“We have lots of remote, unmanned, sites – in some cases, quite literally, on top of a mountain. Knowing something as specific as the state of health of a pump, uninterruptable power supply or the heating, ventilation and air conditioning equipment, is something that would be really useful, from a maintenance perspective.

“But you can go further than that. Take, for example, occupancy sensors in the floor of a building. They could measure how many people are there, send and update to the building management system, alter the amount of heat or cooling being provided for that area of the building, because it knows how many people are there. That would be a great way of using technology to improve efficiency.” 

The importance of trust

Research by the Met Office shows a high level of trust in the organisation – around 80% – from the general public. “It’s really important that our suppliers understand what the Met Office does, and the impact of that on our customers,” adds James. “We’re always explaining to our suppliers what we do. We want them to understand the bigger picture. It’s like the cleaner at NASA, who told President Kennedy – in response to the question ‘what are you doing’ – that he was ‘helping to put man on the moon’.

Ralph James: ‘Another major benefit of this approach is that you get very robust lifecycle planning’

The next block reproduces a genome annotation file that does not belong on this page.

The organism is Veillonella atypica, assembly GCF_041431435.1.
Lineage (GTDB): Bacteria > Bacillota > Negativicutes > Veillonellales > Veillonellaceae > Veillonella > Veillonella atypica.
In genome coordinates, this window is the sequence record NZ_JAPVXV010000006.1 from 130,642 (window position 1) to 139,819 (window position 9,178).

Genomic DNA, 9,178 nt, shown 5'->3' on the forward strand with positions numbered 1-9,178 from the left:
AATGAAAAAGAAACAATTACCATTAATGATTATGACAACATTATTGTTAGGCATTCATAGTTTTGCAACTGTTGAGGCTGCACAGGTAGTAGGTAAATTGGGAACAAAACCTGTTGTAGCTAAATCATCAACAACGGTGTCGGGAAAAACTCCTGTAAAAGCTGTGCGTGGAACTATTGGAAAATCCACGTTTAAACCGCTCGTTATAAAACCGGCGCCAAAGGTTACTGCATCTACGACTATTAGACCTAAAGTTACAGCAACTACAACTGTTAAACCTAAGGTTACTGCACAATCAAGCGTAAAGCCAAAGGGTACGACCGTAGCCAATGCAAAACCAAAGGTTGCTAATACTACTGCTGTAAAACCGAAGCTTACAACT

“We took this approach when we were building our Collaboration building at the Exeter Science park. From the person painting the wall to the person laying slabs in the courtyard, we said: ‘You’re helping to advance UK science by 10 years, this is not just another job. You’re part of that advance. Every time you see one of our weather forecasts, you know you’ve had a small part in that.

“I think that approach did make a difference. Plus, the Met Office has such a strong brand, for our suppliers to be associated with great delivery – it’s a real positive impact on their business.

Collaborative approach

“I believe that close collaboration with suppliers, being completely open and transparent, leads to us getting a better service. For me, it’s about getting what you see on the side of the tin. To ensure that, I think you need an evidence-based approach.

Trust and openness need to go both ways, says James. “I like to build positive working relationships and mutually beneficial relationships. That’s really important. When we were going through the procurement process for our facilities management contract, we opened up our computer-aided facilities management system to potential suppliers.

“That enabled those companies to look at our estate, the equipment we have and its age and condition. We need to be open and should be telling contractors about potential issues. We don’t want surprises. They will affect the quality of work they do.”

Bringing the theme back to innovation, James says he wants suppliers to be forward-thinking and, if possible, visionary: “I think the facilities management industry needs to have both a wellbeing and a well-building philosophy at the core of its ethos. The whole of the industry is there to provide an environment where people can thrive and do the very best they can. And new technology has a big part to play in that.”